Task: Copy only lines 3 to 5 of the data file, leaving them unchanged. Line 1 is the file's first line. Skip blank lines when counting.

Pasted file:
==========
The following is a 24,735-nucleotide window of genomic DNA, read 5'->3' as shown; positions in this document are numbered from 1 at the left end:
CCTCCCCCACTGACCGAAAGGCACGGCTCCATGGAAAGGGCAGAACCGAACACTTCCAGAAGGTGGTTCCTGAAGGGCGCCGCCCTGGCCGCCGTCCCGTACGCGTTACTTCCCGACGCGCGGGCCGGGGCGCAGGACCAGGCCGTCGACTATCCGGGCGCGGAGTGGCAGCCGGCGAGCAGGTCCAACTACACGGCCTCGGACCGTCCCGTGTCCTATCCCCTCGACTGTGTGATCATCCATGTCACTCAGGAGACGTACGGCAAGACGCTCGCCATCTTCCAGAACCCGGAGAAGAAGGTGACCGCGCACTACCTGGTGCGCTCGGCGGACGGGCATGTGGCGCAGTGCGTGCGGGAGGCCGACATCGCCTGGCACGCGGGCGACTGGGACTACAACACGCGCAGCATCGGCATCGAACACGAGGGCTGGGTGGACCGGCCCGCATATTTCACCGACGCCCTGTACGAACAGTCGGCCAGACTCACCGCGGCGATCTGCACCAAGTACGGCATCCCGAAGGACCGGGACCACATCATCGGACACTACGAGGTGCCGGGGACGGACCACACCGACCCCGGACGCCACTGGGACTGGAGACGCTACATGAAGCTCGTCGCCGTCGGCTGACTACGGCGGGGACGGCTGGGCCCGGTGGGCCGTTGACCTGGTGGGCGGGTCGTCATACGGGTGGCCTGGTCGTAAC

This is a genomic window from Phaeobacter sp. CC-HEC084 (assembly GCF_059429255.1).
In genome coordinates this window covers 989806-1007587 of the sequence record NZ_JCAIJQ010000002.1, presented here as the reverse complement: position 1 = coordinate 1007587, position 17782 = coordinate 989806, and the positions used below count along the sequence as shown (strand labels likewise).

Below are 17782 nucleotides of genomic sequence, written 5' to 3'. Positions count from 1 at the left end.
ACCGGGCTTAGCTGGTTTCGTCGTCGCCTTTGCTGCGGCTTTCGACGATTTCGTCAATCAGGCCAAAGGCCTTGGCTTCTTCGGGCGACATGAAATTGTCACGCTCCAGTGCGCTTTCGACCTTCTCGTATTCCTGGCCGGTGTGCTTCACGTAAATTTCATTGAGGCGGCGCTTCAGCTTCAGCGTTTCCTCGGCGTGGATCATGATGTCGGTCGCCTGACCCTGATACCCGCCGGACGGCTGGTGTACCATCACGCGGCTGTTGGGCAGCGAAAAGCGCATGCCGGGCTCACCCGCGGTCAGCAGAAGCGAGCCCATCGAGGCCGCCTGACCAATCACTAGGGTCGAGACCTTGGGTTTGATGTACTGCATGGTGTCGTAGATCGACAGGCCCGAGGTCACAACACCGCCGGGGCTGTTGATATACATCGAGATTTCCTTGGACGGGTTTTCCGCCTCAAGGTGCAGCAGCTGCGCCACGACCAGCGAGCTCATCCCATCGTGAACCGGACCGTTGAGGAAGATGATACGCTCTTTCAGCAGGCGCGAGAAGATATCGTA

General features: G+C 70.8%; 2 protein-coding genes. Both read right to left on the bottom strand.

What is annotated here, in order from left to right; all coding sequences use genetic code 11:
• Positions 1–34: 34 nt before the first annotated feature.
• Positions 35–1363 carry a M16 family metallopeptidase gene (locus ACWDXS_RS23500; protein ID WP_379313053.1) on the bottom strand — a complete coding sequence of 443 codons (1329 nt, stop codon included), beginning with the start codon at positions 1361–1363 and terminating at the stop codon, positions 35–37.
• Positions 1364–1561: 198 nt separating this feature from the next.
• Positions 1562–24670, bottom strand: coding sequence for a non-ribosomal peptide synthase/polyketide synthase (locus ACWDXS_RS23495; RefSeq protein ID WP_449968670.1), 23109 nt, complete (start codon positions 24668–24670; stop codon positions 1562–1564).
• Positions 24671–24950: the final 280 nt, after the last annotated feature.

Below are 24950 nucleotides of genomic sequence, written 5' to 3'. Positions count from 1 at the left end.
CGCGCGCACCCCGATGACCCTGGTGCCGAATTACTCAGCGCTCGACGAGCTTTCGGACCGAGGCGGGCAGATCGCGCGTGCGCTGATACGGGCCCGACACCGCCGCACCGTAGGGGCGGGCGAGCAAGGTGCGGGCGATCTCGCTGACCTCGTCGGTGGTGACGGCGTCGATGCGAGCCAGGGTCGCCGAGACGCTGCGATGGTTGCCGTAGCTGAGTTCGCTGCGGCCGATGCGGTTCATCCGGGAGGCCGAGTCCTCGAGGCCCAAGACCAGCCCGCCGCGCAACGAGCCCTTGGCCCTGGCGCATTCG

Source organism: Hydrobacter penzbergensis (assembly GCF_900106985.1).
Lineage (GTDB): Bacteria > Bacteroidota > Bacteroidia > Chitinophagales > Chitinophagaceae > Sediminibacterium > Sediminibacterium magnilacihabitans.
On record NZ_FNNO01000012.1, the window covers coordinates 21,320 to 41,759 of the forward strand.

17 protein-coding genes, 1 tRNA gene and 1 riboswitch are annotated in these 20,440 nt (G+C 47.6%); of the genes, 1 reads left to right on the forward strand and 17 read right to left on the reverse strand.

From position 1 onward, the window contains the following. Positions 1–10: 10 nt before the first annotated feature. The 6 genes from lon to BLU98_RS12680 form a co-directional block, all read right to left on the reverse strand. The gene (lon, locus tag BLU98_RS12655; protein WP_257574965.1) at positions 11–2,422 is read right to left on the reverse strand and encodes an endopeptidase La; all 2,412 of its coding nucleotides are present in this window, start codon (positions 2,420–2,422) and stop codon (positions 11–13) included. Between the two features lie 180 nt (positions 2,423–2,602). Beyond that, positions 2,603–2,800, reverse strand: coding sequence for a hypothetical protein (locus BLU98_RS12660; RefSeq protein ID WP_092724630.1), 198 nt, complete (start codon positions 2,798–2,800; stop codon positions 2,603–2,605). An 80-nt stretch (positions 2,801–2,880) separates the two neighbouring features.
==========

This is a genomic window from Phaeobacter sp. CC-HEC084 (assembly GCF_059429255.1).
In genome coordinates this window covers 989806-1007587 of the sequence record NZ_JCAIJQ010000002.1, presented here as the reverse complement: position 1 = coordinate 1007587, position 17782 = coordinate 989806, and the positions used below count along the sequence as shown (strand labels likewise).

Below are 17782 nucleotides of genomic sequence, written 5' to 3'. Positions count from 1 at the left end.